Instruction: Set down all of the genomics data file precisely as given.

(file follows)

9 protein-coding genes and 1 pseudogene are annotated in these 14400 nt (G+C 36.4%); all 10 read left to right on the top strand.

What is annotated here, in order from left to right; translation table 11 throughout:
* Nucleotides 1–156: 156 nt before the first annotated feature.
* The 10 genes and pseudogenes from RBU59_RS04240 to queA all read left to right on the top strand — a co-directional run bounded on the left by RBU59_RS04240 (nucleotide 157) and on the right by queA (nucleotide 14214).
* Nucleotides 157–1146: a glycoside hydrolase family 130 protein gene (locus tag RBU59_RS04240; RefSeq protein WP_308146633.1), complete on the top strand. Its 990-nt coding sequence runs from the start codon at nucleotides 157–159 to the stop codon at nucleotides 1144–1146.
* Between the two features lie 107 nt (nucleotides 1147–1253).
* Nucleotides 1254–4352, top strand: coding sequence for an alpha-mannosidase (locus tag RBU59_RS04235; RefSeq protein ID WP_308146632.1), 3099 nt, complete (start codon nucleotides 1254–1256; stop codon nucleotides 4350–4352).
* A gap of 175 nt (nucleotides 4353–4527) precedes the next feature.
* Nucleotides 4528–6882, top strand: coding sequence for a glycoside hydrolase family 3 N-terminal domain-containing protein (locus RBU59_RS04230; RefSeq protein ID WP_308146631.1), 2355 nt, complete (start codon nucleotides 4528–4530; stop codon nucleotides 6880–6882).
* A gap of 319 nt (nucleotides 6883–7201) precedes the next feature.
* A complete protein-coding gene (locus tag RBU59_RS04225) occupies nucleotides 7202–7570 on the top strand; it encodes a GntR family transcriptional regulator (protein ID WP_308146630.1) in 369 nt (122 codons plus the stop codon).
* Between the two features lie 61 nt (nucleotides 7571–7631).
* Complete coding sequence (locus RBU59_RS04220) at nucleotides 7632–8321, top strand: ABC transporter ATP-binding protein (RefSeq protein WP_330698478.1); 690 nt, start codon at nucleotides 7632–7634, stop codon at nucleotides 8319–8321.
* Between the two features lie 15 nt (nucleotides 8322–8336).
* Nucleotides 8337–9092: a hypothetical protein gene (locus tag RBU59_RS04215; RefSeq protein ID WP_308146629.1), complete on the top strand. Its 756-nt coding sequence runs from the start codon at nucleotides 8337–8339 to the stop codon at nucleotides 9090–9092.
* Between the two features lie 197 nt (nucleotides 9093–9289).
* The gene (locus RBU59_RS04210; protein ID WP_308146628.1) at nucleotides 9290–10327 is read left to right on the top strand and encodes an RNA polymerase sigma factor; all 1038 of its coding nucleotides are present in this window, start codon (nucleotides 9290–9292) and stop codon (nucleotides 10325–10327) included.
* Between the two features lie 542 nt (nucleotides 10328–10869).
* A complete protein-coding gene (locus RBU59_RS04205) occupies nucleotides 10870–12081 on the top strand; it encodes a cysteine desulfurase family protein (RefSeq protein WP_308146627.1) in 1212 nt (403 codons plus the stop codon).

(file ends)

9 protein-coding genes and 1 pseudogene are annotated in these 14400 nt (G+C 36.4%); all 10 read left to right on the top strand.

What is annotated here, in order from left to right; translation table 11 throughout:
* Nucleotides 1–156: 156 nt before the first annotated feature.
* The 10 genes and pseudogenes from RBU59_RS04240 to queA all read left to right on the top strand — a co-directional run bounded on the left by RBU59_RS04240 (nucleotide 157) and on the right by queA (nucleotide 14214).
* Nucleotides 157–1146: a glycoside hydrolase family 130 protein gene (locus tag RBU59_RS04240; RefSeq protein WP_308146633.1), complete on the top strand. Its 990-nt coding sequence runs from the start codon at nucleotides 157–159 to the stop codon at nucleotides 1144–1146.
* Between the two features lie 107 nt (nucleotides 1147–1253).
* Nucleotides 1254–4352, top strand: coding sequence for an alpha-mannosidase (locus tag RBU59_RS04235; RefSeq protein ID WP_308146632.1), 3099 nt, complete (start codon nucleotides 1254–1256; stop codon nucleotides 4350–4352).
* A gap of 175 nt (nucleotides 4353–4527) precedes the next feature.
* Nucleotides 4528–6882, top strand: coding sequence for a glycoside hydrolase family 3 N-terminal domain-containing protein (locus RBU59_RS04230; RefSeq protein ID WP_308146631.1), 2355 nt, complete (start codon nucleotides 4528–4530; stop codon nucleotides 6880–6882).
* A gap of 319 nt (nucleotides 6883–7201) precedes the next feature.
* A complete protein-coding gene (locus tag RBU59_RS04225) occupies nucleotides 7202–7570 on the top strand; it encodes a GntR family transcriptional regulator (protein ID WP_308146630.1) in 369 nt (122 codons plus the stop codon).
* Between the two features lie 61 nt (nucleotides 7571–7631).
* Complete coding sequence (locus RBU59_RS04220) at nucleotides 7632–8321, top strand: ABC transporter ATP-binding protein (RefSeq protein WP_330698478.1); 690 nt, start codon at nucleotides 7632–7634, stop codon at nucleotides 8319–8321.
* Between the two features lie 15 nt (nucleotides 8322–8336).
* Nucleotides 8337–9092: a hypothetical protein gene (locus tag RBU59_RS04215; RefSeq protein ID WP_308146629.1), complete on the top strand. Its 756-nt coding sequence runs from the start codon at nucleotides 8337–8339 to the stop codon at nucleotides 9090–9092.
* Between the two features lie 197 nt (nucleotides 9093–9289).
* The gene (locus RBU59_RS04210; protein ID WP_308146628.1) at nucleotides 9290–10327 is read left to right on the top strand and encodes an RNA polymerase sigma factor; all 1038 of its coding nucleotides are present in this window, start codon (nucleotides 9290–9292) and stop codon (nucleotides 10325–10327) included.
* Between the two features lie 542 nt (nucleotides 10328–10869).
* A complete protein-coding gene (locus RBU59_RS04205) occupies nucleotides 10870–12081 on the top strand; it encodes a cysteine desulfurase family protein (RefSeq protein WP_308146627.1) in 1212 nt (403 codons plus the stop codon).